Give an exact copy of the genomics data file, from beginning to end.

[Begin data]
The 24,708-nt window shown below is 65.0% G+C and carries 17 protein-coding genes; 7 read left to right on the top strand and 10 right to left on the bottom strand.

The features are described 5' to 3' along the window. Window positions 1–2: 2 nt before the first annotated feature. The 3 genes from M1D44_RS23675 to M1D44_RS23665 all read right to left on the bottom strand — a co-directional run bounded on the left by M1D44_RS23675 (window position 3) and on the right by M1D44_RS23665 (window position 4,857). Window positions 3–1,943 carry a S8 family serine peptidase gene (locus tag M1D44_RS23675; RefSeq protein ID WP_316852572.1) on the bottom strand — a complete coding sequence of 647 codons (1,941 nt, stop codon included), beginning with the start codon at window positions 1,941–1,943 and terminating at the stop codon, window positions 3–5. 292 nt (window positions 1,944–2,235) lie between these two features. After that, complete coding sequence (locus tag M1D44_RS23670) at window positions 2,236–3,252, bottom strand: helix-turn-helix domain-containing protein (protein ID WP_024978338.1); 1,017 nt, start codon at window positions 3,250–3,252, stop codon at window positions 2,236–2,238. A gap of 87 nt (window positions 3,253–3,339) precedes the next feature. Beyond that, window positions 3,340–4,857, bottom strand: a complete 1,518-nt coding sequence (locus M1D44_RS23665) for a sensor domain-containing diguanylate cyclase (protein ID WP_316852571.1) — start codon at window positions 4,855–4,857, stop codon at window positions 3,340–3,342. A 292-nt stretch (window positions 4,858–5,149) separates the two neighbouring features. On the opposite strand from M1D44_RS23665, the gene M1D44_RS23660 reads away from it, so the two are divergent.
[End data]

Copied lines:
The 24,708-nt window shown below is 65.0% G+C and carries 17 protein-coding genes; 7 read left to right on the top strand and 10 right to left on the bottom strand.

The features are described 5' to 3' along the window. Window positions 1–2: 2 nt before the first annotated feature. The 3 genes from M1D44_RS23675 to M1D44_RS23665 all read right to left on the bottom strand — a co-directional run bounded on the left by M1D44_RS23675 (window position 3) and on the right by M1D44_RS23665 (window position 4,857). Window positions 3–1,943 carry a S8 family serine peptidase gene (locus tag M1D44_RS23675; RefSeq protein ID WP_316852572.1) on the bottom strand — a complete coding sequence of 647 codons (1,941 nt, stop codon included), beginning with the start codon at window positions 1,941–1,943 and terminating at the stop codon, window positions 3–5. 292 nt (window positions 1,944–2,235) lie between these two features. After that, complete coding sequence (locus tag M1D44_RS23670) at window positions 2,236–3,252, bottom strand: helix-turn-helix domain-containing protein (protein ID WP_024978338.1); 1,017 nt, start codon at window positions 3,250–3,252, stop codon at window positions 2,236–2,238. A gap of 87 nt (window positions 3,253–3,339) precedes the next feature. Beyond that, window positions 3,340–4,857, bottom strand: a complete 1,518-nt coding sequence (locus M1D44_RS23665) for a sensor domain-containing diguanylate cyclase (protein ID WP_316852571.1) — start codon at window positions 4,855–4,857, stop codon at window positions 3,340–3,342. A 292-nt stretch (window positions 4,858–5,149) separates the two neighbouring features. On the opposite strand from M1D44_RS23665, the gene M1D44_RS23660 reads away from it, so the two are divergent.